The secret to muscle building is not heavier weights; say scientists from McMaster University, but to pump iron for longer with lighter weights until you reach muscle fatigue. Published in the journal PLoS ONE, the new study contradicts current gym dogma.
"Rather than grunting and straining to lift heavy weights, you can grab something much lighter but you have to lift it until you can't lift it anymore," says McMaster's Stuart Phillips. "We're convinced that growing muscle means stimulating your muscle to make new muscle proteins, a process in the body that over time accumulates into bigger muscles."
The study shows it's really not the weight that you lift, but the fact that you get muscular fatigue that's the critical point in building muscle. The researchers used light weights that represented a percentage of what the subjects could lift. The heavier weights were set to 90 percent of a person's best lift and the light weights at a mere 30 percent. "It's a very light weight," says Phillips noting that the 90-80 percent range is usually something people can lift from 5-10 times before fatigue sets in. At 30 percent, the subjects could lift that weight at least 24 times before they felt fatigue.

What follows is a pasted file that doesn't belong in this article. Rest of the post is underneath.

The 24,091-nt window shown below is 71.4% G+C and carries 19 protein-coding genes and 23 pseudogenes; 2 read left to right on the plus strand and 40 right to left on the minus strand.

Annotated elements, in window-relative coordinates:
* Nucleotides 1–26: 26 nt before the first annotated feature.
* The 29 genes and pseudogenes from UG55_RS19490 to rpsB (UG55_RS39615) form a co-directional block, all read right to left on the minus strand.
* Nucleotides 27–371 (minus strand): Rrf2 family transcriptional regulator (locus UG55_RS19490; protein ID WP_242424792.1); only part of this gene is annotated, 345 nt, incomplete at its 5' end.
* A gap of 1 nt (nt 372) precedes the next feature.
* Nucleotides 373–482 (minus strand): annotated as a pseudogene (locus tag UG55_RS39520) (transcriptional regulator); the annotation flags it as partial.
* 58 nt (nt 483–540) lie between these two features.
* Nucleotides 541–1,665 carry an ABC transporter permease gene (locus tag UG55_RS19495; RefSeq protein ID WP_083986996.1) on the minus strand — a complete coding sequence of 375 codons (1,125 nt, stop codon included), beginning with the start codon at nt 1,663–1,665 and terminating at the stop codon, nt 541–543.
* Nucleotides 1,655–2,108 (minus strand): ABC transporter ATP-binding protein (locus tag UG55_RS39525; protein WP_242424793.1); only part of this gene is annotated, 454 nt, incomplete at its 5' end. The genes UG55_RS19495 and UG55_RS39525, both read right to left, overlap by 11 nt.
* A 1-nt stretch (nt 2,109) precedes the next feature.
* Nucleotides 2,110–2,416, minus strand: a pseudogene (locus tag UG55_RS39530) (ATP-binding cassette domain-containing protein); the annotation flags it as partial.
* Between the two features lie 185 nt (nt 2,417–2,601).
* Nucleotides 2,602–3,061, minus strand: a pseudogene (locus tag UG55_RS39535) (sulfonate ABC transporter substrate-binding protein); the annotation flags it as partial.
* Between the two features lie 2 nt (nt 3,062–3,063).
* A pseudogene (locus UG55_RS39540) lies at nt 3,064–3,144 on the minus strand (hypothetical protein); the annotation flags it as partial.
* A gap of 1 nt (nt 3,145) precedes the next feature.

"We're excited to see where this new paradigm will lead," says Phillips, who believes the study has practical significance for gym enthusiasts and for people with compromised skeletal muscle mass, such as the elderly.
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Source: McMaster University